No sooner had I started drawing the bracelet than I wondered what I’d got myself into. This wasn’t the quick, simple drawing I’d intended at all. It was intricate and time-consuming. But I’d started it so I was committed.
I drew the outlines in short bursts throughout the afternoon and added the colour today.
It’s not my favourite drawing and I didn’t enjoy drawing it as much as I’d hoped. It felt like a bit of a chore at times and I got a splodge of green paint right in the middle of it just as I’d almost finished too. But it turned out better than I thought it might and it’s finished now so I can move on to something that might be a bit simpler and quicker.
It seems like ages ago since I started this drawing. It was a homework from Andrea‘s klass during the most recent semester of Sketchbook Skool, which ran during July and August.
I kept adding a bit to it each day for a while and then Drawing August came along so this took a back seat for a while. I finally came back to it again yesterday and realised that at some point I would have to decide that this drawing was complete.
I added the keyring this morning and immediately regretted it and then I added about 4 more keys to the drawing to balance things out a bit before declaring the drawing finished.
I scanned it in colour mode and it’s interesting to see not only how the cross hatching has become a bit bleached out but how the different black inks show up as slightly different colours. Other than a few ballpoint pens, I used a multiliner on one key (and decided that that was a mistake) plus some black and grey coloured pencil to add some softness and to do the final shadows under each key.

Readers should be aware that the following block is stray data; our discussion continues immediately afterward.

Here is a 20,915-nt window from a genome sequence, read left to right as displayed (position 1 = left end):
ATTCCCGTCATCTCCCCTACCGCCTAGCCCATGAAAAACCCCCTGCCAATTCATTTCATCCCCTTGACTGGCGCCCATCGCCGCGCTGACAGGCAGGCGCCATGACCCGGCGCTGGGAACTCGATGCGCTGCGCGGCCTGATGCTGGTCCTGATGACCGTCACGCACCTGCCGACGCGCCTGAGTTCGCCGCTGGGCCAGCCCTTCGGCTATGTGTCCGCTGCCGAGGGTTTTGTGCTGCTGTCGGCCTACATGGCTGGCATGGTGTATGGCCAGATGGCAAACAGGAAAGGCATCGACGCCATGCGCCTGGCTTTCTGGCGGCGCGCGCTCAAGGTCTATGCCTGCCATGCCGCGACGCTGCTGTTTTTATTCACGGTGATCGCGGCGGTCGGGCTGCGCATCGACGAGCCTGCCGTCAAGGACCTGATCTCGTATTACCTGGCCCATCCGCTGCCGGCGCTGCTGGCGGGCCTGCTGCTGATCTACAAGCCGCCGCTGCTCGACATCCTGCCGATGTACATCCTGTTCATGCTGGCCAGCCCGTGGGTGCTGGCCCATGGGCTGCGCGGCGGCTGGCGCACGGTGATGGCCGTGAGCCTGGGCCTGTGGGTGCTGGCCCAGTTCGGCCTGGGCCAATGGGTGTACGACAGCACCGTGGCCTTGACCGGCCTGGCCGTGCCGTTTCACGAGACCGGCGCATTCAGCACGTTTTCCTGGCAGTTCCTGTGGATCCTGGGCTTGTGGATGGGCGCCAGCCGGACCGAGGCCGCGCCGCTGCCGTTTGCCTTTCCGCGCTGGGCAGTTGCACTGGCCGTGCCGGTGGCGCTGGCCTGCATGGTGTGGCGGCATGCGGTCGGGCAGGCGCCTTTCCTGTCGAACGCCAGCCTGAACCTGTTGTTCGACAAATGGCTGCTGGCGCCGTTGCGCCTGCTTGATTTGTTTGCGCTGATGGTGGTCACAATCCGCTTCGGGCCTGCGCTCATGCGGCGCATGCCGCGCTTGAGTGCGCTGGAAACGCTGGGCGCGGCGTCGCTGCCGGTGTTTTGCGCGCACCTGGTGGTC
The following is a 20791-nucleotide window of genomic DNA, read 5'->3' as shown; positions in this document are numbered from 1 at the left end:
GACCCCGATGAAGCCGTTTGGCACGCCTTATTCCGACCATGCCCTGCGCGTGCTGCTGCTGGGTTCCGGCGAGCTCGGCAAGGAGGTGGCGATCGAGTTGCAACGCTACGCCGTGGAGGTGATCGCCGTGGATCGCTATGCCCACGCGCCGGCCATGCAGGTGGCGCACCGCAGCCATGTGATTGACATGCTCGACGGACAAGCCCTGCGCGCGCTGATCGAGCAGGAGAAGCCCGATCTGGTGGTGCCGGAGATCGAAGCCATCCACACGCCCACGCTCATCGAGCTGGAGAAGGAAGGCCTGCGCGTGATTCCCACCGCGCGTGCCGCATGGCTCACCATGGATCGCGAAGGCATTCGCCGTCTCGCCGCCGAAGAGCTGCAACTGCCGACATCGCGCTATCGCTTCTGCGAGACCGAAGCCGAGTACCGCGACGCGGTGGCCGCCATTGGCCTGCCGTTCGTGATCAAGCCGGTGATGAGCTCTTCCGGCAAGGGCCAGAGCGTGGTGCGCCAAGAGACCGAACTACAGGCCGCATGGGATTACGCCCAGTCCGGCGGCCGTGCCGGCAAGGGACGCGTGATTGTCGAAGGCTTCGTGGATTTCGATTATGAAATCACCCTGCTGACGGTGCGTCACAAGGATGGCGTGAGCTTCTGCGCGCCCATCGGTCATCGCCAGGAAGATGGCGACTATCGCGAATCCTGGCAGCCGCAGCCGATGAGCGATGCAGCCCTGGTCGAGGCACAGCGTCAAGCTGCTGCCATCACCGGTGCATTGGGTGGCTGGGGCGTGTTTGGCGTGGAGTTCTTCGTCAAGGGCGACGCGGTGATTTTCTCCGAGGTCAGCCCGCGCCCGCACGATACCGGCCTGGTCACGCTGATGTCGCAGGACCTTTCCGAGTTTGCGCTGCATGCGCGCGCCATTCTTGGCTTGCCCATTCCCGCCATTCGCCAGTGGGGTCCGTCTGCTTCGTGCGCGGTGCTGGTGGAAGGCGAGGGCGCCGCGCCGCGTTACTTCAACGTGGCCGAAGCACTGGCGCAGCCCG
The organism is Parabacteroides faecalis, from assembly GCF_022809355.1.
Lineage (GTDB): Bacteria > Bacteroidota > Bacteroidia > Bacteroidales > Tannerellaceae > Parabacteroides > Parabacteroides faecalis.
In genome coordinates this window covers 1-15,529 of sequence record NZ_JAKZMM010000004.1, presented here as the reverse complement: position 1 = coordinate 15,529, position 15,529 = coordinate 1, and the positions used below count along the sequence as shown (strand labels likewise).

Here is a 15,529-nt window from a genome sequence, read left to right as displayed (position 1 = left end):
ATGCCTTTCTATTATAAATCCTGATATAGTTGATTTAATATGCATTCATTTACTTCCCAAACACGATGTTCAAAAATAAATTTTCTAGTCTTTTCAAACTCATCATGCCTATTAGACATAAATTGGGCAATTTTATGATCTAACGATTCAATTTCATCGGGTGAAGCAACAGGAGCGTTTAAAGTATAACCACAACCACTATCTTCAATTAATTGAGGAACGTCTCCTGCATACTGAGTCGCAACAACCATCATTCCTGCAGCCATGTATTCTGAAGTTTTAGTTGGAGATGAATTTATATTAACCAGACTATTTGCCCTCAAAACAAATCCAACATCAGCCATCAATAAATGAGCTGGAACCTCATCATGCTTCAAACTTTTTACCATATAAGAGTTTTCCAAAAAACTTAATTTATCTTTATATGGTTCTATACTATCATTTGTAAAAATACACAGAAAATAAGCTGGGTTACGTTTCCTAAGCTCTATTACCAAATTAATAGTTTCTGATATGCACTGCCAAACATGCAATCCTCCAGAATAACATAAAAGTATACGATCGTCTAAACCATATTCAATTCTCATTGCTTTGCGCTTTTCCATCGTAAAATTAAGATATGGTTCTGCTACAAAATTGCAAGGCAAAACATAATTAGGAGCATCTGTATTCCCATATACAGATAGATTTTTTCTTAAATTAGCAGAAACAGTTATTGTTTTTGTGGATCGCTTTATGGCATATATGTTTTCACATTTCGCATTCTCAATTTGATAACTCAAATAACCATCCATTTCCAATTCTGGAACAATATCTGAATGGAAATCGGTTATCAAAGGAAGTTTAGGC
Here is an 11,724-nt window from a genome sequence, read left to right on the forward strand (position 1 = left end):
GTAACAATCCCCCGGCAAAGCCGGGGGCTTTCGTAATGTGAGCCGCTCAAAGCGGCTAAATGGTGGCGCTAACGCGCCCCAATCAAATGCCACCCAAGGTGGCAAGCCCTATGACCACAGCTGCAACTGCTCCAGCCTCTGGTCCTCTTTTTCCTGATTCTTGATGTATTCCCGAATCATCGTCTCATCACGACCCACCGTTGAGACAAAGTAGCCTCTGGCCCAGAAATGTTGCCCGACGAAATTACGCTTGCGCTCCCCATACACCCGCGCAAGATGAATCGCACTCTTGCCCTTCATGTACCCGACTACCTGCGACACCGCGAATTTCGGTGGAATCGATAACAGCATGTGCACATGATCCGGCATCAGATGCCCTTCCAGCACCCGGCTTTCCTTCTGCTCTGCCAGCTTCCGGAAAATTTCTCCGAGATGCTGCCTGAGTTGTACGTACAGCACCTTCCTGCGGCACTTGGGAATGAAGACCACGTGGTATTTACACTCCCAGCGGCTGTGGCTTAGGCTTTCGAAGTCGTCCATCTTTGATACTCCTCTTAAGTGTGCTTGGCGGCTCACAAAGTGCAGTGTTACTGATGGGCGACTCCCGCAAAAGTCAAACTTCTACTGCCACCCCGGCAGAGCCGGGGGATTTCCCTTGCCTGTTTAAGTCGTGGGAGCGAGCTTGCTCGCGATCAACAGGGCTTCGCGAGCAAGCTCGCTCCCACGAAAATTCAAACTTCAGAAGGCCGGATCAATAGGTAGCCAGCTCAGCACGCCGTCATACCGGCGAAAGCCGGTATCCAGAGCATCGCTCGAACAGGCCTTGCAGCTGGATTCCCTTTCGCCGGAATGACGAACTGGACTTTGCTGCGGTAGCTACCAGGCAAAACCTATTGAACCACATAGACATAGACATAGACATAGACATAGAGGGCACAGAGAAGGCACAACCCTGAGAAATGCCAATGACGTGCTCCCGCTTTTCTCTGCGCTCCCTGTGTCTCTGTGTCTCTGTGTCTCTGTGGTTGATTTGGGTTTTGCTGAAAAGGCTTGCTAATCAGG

As before, you can click on the drawing to see a higher-resolution version of it on my Flickr.
This drawing was a Sketchbook Skool homework that I didn’t manage to complete during the course. Liz Steel set us 2 homeworks with the idea being that you didn’t have to do both. I did the first and decided that the building drawing could wait for when I could get outside – energy and weather permitting.
Dry weather and a decent amount of energy didn’t seem to tie up for me so it was a long time before I got round to this. The building I chose to draw was the rear of Bayer House on the Golden Lane Estate in London.
The bonus with this place was that I could do a lot of the preparation work from the comfort of a friend’s living room so no need to sit outside in the unpredictable weather!
I did some preliminary sketches, like I did with my other homework for Liz so I could get to know the thing I was drawing and then started laying out the final drawing in pencil. I also took some photos because I couldn’t finish this in one sitting so I used them for reference when I was working on it back at home.
Because this particular building is made up of mostly squares and rectangles I did use a ruler (is that cheating? Maybe…) to get things set out, although even that wasn’t perfect. When I inked it in though I drew freehand over the pencil lines so the drawing still had some kind of looseness to it.
It was more complex than I think I’d anticipated and maybe the repetition of shapes throughout the building made it more difficult, I’m not sure. This is also the first drawing I think I’ve done where it’s spread across onto a second page.
That made scanning a bit of a problem because my scanner is A4 sized and the double page spread wouldn’t fit. I scanned it in two parts and spent some time learning how to merge the two images into one, before tidying it up, cropping and resizing.
The final image on here is very tiny just because of the space available but if you click on it you’ll be taken to a much higher res version of it on my Flickr stream.